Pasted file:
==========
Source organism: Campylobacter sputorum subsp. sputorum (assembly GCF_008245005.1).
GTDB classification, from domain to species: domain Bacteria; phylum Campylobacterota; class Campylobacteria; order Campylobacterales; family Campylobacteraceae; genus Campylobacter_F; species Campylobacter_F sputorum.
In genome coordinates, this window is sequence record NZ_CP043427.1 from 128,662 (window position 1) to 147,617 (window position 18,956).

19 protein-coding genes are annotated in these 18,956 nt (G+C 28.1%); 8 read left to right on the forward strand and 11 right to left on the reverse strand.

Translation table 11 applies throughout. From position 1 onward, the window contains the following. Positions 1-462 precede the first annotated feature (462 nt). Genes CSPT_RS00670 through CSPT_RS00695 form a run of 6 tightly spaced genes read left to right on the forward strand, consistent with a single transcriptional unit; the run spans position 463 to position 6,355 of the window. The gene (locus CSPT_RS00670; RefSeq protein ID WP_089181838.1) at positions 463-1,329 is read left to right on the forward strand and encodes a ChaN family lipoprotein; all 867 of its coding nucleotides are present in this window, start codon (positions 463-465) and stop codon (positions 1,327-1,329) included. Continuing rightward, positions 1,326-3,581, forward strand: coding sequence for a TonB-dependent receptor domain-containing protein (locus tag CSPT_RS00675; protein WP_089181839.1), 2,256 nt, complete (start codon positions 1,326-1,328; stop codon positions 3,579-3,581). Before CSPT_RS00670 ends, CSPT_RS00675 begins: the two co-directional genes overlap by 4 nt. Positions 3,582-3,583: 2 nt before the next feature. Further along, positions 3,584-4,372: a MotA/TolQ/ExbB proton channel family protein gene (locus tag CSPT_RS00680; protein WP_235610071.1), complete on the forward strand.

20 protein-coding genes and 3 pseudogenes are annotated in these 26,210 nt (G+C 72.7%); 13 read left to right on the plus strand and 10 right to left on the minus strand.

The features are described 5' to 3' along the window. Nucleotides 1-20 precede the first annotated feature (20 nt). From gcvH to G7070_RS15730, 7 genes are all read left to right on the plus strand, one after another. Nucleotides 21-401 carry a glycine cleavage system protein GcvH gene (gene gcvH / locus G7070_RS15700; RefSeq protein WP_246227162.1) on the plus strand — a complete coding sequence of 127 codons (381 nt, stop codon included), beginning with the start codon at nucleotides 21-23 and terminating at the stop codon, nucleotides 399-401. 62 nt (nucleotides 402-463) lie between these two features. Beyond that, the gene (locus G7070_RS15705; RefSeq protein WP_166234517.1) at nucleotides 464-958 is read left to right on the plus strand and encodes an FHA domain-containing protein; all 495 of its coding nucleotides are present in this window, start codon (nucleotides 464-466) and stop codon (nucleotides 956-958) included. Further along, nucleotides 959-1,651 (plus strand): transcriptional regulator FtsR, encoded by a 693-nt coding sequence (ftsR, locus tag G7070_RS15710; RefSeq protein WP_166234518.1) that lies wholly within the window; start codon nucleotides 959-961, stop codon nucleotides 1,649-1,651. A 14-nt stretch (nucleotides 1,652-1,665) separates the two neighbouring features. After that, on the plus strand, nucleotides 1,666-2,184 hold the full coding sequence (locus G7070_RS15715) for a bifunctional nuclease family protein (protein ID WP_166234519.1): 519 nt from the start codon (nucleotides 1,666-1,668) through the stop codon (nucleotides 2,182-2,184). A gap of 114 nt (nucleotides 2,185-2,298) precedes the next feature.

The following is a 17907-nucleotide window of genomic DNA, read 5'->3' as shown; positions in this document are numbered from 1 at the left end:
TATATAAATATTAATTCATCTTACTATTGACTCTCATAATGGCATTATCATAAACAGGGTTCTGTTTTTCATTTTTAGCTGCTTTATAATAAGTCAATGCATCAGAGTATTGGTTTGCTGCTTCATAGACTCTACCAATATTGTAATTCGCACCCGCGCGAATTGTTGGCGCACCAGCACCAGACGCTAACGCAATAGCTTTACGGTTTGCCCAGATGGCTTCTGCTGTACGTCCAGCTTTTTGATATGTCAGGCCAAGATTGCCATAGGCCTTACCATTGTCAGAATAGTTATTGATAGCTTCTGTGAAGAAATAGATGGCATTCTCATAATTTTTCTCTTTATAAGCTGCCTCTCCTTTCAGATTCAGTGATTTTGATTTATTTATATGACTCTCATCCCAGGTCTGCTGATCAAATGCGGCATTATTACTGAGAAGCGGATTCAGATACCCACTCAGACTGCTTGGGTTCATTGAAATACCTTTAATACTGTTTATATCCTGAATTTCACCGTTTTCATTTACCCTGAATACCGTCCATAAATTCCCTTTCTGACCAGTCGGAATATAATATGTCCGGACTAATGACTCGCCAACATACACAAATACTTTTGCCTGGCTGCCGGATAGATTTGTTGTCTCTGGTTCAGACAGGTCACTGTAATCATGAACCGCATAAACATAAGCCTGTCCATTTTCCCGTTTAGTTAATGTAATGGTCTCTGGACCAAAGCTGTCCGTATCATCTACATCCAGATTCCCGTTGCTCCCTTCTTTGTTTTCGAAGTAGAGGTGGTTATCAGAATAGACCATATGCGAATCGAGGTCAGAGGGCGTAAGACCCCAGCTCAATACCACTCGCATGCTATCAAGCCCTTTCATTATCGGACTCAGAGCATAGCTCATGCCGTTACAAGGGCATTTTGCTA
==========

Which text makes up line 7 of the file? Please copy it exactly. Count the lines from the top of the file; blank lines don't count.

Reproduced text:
The features are described 5' to 3' along the window. Nucleotides 1-20 precede the first annotated feature (20 nt). From gcvH to G7070_RS15730, 7 genes are all read left to right on the plus strand, one after another. Nucleotides 21-401 carry a glycine cleavage system protein GcvH gene (gene gcvH / locus G7070_RS15700; RefSeq protein WP_246227162.1) on the plus strand — a complete coding sequence of 127 codons (381 nt, stop codon included), beginning with the start codon at nucleotides 21-23 and terminating at the stop codon, nucleotides 399-401. 62 nt (nucleotides 402-463) lie between these two features. Beyond that, the gene (locus G7070_RS15705; RefSeq protein WP_166234517.1) at nucleotides 464-958 is read left to right on the plus strand and encodes an FHA domain-containing protein; all 495 of its coding nucleotides are present in this window, start codon (nucleotides 464-466) and stop codon (nucleotides 956-958) included. Further along, nucleotides 959-1,651 (plus strand): transcriptional regulator FtsR, encoded by a 693-nt coding sequence (ftsR, locus tag G7070_RS15710; RefSeq protein WP_166234518.1) that lies wholly within the window; start codon nucleotides 959-961, stop codon nucleotides 1,649-1,651. A 14-nt stretch (nucleotides 1,652-1,665) separates the two neighbouring features. After that, on the plus strand, nucleotides 1,666-2,184 hold the full coding sequence (locus G7070_RS15715) for a bifunctional nuclease family protein (protein ID WP_166234519.1): 519 nt from the start codon (nucleotides 1,666-1,668) through the stop codon (nucleotides 2,182-2,184). A gap of 114 nt (nucleotides 2,185-2,298) precedes the next feature.